This parable story about the dishonest household manager or steward can only be found in Luke, not in any of the other gospel stories. Luke indicated that Jesus said that this debtor answered (ὁ δὲ εἶπεν) that he owed a 100 jugs or baths of olive oil (Ἑκατὸν βάτους ἐλαίου). Once again, Luke used a word that does not appear any other place in the biblical literature, βάτους, that means a bath, an Israelite liquid measure, between eight and nine gallons. Thus, this unjust house manager said to this debtor (ὁ δὲ εἶπεν αὐτῷ) to take his bill (Δέξαι σου τὰ γράμματα). Then sitting down, quickly change it to 50 (καὶ καθίσας ταχέως γράψον πεντήκοντα). This would have been a 50% reduction from about 800 gallons of olive oil to 400 gallons. That was a nice gesture. Would his master and lord like that? Have you ever tried to reduce your debt?
King Zedekiah sent envoys to Jeremiah to ask him to pray to Yahweh for them. He sent Jehucal, who in the next chapter will turn against Jeremiah, with the priest Zephaniah, to Jeremiah. Zephaniah seemed to be the high priest at the Temple, since he was involved with Pashhur in chapter 21, as well as in chapter 29, as the priest who read the letter from the first exiles. At this time, Jeremiah was still free to roam about his people, since this was before he was put in prison. This was a nice gesture on the part of the king.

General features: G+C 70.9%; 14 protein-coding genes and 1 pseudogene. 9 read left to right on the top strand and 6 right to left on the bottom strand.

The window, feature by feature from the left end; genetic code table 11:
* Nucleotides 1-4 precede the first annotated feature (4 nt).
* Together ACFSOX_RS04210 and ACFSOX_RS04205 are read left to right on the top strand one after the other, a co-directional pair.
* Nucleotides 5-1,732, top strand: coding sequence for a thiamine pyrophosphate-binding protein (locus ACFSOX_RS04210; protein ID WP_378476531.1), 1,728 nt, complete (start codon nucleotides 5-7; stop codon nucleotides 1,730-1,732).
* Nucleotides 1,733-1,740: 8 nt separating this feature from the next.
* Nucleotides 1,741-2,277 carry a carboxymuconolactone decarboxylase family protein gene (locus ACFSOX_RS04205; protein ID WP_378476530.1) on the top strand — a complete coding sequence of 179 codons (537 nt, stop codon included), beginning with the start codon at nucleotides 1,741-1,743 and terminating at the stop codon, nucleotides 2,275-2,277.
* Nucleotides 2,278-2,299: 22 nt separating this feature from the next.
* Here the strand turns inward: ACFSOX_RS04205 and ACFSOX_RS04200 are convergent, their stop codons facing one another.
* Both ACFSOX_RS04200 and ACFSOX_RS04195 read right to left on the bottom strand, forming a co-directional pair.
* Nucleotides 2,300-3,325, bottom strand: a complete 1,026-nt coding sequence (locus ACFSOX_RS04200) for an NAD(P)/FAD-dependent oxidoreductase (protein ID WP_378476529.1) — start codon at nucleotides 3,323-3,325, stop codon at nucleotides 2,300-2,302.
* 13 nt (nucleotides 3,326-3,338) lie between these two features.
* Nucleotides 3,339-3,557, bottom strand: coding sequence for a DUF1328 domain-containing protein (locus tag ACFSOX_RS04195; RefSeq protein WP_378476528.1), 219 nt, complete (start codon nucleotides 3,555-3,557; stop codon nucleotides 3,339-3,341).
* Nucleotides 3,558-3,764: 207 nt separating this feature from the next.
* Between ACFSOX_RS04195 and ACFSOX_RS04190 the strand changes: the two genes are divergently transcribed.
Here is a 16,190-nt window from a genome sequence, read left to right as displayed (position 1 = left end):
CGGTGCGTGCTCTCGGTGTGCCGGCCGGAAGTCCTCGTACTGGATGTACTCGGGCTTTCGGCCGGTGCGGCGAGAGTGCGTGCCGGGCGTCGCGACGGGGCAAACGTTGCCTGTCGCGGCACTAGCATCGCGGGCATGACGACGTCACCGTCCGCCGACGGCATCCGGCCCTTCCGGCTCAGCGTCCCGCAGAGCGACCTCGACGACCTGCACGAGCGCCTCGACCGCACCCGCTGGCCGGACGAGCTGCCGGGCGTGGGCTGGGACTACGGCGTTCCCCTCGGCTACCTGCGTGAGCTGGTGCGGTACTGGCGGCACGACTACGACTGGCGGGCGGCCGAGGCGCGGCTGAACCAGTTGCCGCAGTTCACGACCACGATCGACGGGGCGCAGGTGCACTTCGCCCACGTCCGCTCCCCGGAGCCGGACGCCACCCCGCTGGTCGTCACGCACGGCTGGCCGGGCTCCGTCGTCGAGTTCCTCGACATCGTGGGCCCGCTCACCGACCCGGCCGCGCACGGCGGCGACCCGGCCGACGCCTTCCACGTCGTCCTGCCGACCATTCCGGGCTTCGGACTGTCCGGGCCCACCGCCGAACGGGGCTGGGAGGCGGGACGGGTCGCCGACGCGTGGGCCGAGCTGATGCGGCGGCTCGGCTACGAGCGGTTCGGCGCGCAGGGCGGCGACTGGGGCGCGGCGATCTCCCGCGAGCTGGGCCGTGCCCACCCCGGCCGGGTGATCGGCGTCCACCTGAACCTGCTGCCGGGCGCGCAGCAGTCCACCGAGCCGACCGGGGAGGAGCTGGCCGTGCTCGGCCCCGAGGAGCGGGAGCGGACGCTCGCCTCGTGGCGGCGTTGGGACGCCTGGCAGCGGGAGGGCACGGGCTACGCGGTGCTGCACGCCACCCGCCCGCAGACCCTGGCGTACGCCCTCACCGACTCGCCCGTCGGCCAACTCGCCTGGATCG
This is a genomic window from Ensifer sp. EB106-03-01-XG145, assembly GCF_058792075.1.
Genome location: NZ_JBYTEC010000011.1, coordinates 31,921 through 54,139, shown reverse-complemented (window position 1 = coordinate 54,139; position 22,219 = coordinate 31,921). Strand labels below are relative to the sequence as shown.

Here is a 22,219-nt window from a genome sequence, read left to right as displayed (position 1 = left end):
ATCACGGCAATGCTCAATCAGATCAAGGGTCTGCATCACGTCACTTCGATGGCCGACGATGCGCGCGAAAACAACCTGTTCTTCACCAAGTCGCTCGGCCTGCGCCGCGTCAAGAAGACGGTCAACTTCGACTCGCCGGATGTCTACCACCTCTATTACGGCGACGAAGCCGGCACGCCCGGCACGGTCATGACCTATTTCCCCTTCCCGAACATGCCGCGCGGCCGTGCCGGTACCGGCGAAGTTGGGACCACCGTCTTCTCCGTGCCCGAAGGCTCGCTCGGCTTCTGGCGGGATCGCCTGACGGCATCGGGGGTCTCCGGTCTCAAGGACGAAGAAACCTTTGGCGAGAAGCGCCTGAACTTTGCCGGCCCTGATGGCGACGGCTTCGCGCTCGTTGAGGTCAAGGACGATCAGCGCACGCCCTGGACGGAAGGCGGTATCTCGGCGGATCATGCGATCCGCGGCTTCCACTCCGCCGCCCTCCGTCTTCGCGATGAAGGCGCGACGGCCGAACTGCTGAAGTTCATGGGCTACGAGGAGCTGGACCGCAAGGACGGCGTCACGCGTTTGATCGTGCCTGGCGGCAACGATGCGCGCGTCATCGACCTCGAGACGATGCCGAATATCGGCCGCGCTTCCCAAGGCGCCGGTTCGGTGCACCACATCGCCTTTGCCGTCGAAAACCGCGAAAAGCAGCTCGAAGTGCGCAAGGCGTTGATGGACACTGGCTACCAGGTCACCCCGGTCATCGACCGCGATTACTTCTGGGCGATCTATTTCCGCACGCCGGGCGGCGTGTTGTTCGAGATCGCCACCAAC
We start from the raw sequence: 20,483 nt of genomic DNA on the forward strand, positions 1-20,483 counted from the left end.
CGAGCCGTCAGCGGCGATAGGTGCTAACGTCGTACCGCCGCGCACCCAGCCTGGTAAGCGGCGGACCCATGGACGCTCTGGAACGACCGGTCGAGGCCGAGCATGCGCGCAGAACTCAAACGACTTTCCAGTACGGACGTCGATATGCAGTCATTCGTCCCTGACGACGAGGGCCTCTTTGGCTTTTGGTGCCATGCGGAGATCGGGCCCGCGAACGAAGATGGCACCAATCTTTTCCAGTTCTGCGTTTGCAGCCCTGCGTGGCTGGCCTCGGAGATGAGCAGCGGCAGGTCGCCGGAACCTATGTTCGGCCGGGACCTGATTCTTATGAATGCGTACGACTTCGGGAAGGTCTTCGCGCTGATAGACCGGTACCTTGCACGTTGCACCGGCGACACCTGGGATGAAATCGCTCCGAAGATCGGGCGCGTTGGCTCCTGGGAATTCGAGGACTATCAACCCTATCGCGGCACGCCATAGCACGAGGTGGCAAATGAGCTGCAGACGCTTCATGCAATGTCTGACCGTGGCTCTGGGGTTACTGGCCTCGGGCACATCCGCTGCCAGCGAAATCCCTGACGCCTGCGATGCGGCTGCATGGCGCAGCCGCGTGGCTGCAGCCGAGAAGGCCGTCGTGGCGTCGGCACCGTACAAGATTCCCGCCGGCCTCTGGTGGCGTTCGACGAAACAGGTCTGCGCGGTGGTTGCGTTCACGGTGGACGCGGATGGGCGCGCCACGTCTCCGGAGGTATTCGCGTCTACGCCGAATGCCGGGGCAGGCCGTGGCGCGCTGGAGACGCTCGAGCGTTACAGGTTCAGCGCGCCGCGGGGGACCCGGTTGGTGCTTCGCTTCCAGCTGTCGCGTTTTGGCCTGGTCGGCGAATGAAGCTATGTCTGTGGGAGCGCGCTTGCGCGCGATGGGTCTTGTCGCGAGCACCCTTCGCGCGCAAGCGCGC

Once again, this is almost word for word from 2 Kings, chapter 20. King Merodach-baladan was the king of Babylon. He was trying to prevent the king of Assyria from taking over his land, so that he wanted to make an alliance with the king of Judah. Thus he sent ambassadors to the King Hezekiah to see how he felt after his illness and recovery. He also sent a letter and a present for King Hezekiah. This seems like a nice gesture.